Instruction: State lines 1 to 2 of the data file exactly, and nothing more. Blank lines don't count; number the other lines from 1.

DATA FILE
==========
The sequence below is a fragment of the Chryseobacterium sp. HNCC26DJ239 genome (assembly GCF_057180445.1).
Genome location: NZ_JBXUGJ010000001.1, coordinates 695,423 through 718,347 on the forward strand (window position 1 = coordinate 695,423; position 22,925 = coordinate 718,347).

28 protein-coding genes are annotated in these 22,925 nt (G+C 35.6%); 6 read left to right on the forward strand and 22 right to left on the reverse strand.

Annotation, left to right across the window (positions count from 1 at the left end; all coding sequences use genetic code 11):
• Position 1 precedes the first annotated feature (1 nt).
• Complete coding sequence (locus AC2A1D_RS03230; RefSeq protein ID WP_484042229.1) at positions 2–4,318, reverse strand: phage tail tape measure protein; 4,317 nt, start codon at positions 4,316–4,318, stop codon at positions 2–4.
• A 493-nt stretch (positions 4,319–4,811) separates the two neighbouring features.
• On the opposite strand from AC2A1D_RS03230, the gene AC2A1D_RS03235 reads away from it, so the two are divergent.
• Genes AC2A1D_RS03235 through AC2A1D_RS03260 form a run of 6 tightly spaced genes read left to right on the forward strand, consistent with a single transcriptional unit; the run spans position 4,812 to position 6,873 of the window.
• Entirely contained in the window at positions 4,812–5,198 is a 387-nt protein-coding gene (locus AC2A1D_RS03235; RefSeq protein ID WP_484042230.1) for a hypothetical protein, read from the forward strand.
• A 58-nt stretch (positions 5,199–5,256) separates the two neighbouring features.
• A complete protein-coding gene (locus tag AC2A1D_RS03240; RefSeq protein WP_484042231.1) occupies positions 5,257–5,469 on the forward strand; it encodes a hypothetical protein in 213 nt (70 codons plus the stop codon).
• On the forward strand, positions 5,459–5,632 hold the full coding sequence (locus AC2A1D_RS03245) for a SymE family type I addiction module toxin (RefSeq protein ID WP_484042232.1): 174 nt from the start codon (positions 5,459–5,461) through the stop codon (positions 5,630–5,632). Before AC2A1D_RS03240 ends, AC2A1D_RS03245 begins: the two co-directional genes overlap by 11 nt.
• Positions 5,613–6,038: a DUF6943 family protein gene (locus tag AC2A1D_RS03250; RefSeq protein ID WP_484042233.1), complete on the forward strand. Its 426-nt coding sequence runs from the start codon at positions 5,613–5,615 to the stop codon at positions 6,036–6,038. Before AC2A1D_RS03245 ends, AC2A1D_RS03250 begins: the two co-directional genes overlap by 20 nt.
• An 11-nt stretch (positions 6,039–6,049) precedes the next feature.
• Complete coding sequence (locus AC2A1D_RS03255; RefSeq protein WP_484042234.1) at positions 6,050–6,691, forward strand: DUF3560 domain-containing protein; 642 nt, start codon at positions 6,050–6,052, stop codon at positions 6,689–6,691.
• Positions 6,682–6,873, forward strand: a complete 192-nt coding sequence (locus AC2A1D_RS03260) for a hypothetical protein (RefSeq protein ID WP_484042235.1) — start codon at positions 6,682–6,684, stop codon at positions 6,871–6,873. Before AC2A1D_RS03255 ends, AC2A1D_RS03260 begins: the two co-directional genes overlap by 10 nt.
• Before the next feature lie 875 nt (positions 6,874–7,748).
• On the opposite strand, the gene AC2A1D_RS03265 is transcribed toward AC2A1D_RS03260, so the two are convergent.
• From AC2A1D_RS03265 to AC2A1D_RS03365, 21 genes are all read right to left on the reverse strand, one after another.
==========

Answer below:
The sequence below is a fragment of the Chryseobacterium sp. HNCC26DJ239 genome (assembly GCF_057180445.1).
Genome location: NZ_JBXUGJ010000001.1, coordinates 695,423 through 718,347 on the forward strand (window position 1 = coordinate 695,423; position 22,925 = coordinate 718,347).